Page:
Q&A: WR John Dunlap

John Dunlap is one of NC State's most promising, young WR's. We talk with him about his injury status and other items in this Q&A.

WR John Dunlap broke a huge south Florida barrier when he committed to NC State over hometown Miami back in 2004. As a freshman, he showed flashes of brilliance but suffered a major setback with a serious knee injury during the offseason. Dunlap updated us on his health and several other subjects in a recent Q&A session.

Can you talk about exactly what happened when you injured your knee last year?

"It was after the season and the whole team was in there playing. I went to take the ball to the hole and, I wasn't even going hard but, I stepped the wrong way and heard something pop. I tore my ACL and meniscus. When I went to the doctor, they told me that I should be back for the first day of camp."

How has your rehab gone?

"I still have some things that I have to keep working on but I think overall, my knee rehab went real good. I've done everything I can to get it back and I've worked real hard so, so far so good. I mean, it's a process but it's going pretty good."

Do you worry much about re-injuring the knee when you're out on the field?

"I think that goes through every offensive player's mind as far as getting hit and getting hurt. It does come into your mind about getting hurt but the only way you can get that out of your head is repetition. The more reps you get, the more comfortable you'll feel."

Have any decisions been made as far as whether you'll redshirt in 2005?

"I don't quite know. I think I feel pretty good. But, by September 4th, if I feel great, I'll give it a shot. If I don't, I'll sit out that game and try again next week. It just depends on how I feel."

Where would you say you are now physically if you could put a percentage on it?


You were recruited as a WR but there was persistent talk about how good you could possibly be at LB. How comfortable have you become at wideout and why do you prefer that position over LB?

"I love wide receiver, and I love the chance to make the big play. A lot of people look at my size and they think I can't play wide receiver but last year I think I showed the coaches and the fans that I have the potential to play wideout. There's still a lot I need to work on and work hard for, but I love wide receiver."

What were your thoughts after having your "second" TD called back against Clemson last year?

"After the first one I was figuring that everyone makes mistakes. On the second one I just figured that God had it that it just wasn't my turn to score yet (laughing). It just wasn't my turn so I accepted it and moved on and all that does it just make me work harder for my first touchdown."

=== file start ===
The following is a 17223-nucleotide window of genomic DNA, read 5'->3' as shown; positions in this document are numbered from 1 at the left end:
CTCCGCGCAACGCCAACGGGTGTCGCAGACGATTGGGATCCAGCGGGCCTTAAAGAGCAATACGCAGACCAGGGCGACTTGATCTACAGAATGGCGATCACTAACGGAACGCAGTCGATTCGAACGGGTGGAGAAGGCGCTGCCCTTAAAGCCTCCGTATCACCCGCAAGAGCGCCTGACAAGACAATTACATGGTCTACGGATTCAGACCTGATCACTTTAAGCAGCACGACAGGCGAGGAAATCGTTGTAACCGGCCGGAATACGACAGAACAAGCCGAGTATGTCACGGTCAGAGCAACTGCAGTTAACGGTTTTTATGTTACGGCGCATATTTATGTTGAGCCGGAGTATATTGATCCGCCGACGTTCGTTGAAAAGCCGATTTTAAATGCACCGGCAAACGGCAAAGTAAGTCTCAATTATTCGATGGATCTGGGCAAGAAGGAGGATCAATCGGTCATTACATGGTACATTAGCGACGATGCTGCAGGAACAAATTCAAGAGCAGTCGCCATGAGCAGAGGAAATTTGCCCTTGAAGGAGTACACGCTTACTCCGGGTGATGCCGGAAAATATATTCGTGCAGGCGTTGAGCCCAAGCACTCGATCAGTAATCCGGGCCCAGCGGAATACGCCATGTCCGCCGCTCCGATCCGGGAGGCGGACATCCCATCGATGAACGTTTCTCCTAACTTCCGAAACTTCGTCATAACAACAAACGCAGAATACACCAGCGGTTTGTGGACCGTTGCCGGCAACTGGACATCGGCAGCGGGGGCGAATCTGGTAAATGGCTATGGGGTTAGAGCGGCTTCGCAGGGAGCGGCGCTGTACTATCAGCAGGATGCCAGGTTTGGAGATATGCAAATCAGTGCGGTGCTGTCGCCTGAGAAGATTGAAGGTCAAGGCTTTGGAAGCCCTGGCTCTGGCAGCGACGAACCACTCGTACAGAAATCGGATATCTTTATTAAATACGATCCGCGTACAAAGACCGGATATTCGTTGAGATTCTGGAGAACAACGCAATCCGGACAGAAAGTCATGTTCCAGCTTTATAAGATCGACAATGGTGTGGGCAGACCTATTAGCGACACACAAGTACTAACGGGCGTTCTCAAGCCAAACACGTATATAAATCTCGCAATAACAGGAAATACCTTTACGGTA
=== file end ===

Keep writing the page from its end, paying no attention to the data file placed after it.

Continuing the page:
Is there any wide receiver that was on the team last year or this that you've tried to pattern your game after?

"Brian Clark. He's an outstanding worker, and he has everything that a wide receiver needs. He's a hard worker. He can jump. He has speed. He runs routes great so I look at him like, during the spring when I was hurt, that I could see those little moves that he gives and I try to emulate that into my own game. I'm a guy that I like to listen so I look at other guys and see what they have and try to take something from them."

Doc Holliday was your recruiting coach and position coach. What were your thoughts when he left?

"When Doc left I understood that this is like a business. Things happen and people go places for different reasons. That's part of life and life is about change. When Doc left I was a little upset because he recruited me but coach Dixon is a great coach. He knows his stuff. He's on you everyday in practice. He doesn't let you get away with anything. His punishments are brutal. I don't think you want to get in trouble with him."

What are the main differences in the coaching styles of the two?

"Doc was more laid back. But coach Dixon, he has so much energy. You run a route wrong and he's willing to get out there and run the same route so he can show you how to do it right because he was a wideout. But that's the difference between someone telling you how to do it and someone going out and showing you how to do it."

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